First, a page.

Actions do speak louder than words

“I have engaged not just in talk, but in action.”


“I have provided health care to people who didn’t have it, reformed taxes for people who needed it, made sure we created transparency in our government so we knew where the money’s going…”
That’s simply into response to all of those who say Senator Obama doesn’t have any accomplishments. And it’s pretty clear who has more support at tonight’s Texas debates…

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6 Responses to Actions do speak louder than words

  1. Dylan says:

    I have engaged not just in talk, but in action.”
    Say what? That IS talk.
    “I have provided health care to people who didn’t have it, reformed taxes for people who needed it, made sure we created transparency in our government so we knew where the money’s going…”
    Reinforces super-liberal “record.”

  2. Shantia says:

    In a way he does have accomplishments.
    Clinton probably will win because of the high hispanic population.
    Have you even seen all of the primary speeches??

  3. Dylan says:

    I don’t think Clinton will win, especially not if she keeps trying to make him look bad. That’s the best thing that could happen to him.

  4. Abby says:

    “I don’t think Clinton will win…”
    Points for Dylan. Finally.=) haha

  5. Jake says:

    What accomplishments are those? He hasn’t even served a full term in the senate. I read an Obama flyer that made it sound as if Obama is leading the Democratic Party in the senate, when he is actually simply supporting those bills he agrees with. If anyone has the LEAST influence in the senate (the election aside), it’s Obama. Obama has done none of the things he attributed to himself in that speech – he simply went along with the crowd of liberal senators (who just so happen to be far more experienced than he is).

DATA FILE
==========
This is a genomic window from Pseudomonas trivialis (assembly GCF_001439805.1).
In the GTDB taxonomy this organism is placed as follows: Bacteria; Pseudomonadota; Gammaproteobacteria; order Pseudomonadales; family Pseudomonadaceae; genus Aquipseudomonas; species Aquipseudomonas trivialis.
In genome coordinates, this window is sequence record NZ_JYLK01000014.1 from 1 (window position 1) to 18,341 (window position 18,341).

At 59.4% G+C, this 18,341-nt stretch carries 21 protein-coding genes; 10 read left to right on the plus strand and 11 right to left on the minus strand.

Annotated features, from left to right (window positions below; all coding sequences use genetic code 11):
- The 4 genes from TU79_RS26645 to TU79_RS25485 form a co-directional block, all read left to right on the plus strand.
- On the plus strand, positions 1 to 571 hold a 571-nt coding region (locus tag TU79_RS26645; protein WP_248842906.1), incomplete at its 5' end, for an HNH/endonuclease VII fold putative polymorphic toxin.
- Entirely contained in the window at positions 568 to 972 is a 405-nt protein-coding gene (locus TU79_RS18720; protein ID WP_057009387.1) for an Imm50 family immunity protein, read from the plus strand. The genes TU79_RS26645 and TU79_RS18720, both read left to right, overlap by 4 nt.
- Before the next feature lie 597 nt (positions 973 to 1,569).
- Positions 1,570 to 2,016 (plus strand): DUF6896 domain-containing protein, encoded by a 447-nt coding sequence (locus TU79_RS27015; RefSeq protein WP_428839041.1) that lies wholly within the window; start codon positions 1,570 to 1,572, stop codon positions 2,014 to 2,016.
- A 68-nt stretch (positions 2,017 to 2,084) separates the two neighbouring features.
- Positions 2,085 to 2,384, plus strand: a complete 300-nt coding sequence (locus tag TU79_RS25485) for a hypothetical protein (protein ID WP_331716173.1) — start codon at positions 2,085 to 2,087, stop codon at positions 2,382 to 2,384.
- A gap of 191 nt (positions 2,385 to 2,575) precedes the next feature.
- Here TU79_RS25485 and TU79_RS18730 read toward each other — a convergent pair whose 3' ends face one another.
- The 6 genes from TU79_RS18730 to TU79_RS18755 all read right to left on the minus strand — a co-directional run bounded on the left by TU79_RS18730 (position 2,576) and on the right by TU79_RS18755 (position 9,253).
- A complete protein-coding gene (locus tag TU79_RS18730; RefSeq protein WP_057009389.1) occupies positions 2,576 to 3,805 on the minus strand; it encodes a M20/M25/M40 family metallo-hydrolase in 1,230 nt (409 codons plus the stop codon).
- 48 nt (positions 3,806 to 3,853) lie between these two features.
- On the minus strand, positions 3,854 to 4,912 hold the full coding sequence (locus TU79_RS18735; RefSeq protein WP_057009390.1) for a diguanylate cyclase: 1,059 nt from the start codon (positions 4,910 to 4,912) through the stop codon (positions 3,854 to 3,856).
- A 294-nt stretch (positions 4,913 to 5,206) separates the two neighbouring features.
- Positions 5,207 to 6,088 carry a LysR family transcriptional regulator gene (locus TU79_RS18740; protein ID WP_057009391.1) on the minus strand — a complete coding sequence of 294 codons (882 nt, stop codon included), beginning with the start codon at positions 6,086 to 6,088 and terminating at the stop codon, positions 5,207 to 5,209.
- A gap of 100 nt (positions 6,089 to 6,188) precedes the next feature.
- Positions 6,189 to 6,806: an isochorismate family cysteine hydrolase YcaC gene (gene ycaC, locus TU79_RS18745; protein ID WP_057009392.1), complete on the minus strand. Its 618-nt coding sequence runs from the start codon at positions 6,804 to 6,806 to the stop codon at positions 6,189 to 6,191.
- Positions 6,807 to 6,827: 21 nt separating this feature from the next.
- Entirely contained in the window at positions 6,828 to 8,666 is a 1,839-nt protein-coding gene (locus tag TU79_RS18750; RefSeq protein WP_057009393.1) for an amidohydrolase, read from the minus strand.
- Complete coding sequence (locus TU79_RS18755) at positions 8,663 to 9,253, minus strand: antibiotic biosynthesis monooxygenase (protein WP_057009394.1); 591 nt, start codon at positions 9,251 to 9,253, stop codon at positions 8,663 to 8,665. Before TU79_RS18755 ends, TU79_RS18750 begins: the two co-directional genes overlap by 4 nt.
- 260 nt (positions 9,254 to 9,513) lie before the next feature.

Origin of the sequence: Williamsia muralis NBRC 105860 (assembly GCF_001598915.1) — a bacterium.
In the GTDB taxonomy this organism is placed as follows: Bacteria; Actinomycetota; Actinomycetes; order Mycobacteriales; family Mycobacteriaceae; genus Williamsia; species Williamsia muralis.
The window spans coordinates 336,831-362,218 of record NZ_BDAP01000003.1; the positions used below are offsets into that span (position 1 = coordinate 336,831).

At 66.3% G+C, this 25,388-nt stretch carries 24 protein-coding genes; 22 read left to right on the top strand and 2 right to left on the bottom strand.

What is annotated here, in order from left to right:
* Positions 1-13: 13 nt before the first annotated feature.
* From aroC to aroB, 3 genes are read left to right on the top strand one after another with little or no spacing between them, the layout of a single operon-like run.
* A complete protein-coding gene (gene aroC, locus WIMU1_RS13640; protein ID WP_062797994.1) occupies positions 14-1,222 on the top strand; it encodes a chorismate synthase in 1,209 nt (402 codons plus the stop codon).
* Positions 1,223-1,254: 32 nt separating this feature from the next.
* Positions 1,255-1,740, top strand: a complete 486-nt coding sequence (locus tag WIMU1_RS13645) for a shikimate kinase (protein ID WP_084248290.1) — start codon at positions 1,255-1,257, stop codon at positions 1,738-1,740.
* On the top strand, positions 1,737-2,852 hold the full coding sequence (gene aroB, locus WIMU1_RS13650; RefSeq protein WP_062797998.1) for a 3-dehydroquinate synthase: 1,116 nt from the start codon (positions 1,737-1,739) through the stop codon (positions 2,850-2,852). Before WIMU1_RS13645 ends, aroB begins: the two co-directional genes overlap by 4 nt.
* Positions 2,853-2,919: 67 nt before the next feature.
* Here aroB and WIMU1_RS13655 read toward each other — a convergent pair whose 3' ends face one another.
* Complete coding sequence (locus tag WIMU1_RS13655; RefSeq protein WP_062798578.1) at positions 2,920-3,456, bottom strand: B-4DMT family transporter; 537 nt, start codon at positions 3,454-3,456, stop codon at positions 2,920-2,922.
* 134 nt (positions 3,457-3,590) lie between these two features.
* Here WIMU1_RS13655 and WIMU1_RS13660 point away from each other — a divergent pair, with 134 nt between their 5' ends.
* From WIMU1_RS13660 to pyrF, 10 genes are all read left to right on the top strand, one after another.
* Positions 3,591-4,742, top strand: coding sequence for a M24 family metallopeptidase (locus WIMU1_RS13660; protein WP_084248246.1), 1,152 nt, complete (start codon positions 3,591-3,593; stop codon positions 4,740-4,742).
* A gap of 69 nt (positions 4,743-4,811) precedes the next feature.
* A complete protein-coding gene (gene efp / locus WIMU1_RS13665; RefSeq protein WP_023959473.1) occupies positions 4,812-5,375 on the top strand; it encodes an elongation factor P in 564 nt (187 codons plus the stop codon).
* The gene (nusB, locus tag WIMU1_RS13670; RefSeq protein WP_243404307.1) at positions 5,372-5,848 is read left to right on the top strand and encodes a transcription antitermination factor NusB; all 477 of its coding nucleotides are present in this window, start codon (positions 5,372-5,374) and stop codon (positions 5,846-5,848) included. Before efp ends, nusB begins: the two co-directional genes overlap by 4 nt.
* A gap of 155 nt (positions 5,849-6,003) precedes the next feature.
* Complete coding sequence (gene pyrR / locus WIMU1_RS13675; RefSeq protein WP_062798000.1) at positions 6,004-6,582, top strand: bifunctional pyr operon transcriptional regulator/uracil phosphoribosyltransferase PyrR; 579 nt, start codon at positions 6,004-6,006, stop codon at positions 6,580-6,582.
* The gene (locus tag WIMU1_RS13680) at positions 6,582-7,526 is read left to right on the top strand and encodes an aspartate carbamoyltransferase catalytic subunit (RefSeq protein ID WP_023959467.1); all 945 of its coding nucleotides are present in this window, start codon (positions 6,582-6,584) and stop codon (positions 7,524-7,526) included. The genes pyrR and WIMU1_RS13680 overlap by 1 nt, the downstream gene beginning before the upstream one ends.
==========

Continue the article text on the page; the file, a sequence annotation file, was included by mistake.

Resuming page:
As for my last comment being “cute”, Abby, Obama is popular for two reasons: he is riding anti-Bush sentiment, and he has made himself an extremely effective public image. Obama has become the candidate for change, yet he doesn’t have to specify what that change is because many people don’t feel the need to KNOW what the change is. Most Americans just go off of what they feel sounds nice – like universal health care – without considering the consequences of such policies. Americans don’t like how Bush’s presidency has turned out, so when a candidate who can easily be abstracted into a youthful ideal comes along, he’s the one most Americans will support – not for his ideas, but for his image. When Obama talks about a politics of hope, he feeds off that image in order to become even more idolized to the American public. That’s a very nasty, manipulative campaign strategy – using a nation’s hope for a better future to forward his own political interests. But what do you expect? It’s politics. If Obama really has what it takes to be President, he has to know this strategy – and be using it. And if he doesn’t, his campaign managers do. This strategy works because Americans don’t know enough to challenge it – they just follow those warm and fuzzy feelings Obama induces in them.
    And if Obama were to become President, his administration would be completely liberal (because that’s what he is – read his book and you’ll see what his “compromises” actually are). And there’s the potential that he would mostly just follow what his cabinet tells him and not have any original ideas.
    That’s what I think of Obama. I don’t know about you, but I prefer a President, not a figurehead.

  6. Kathy says:

    Hey, was my comment deleted? Are you guys that sensitive? Is this an elite blog or just very selective? Must have forgotten to pay my dues!

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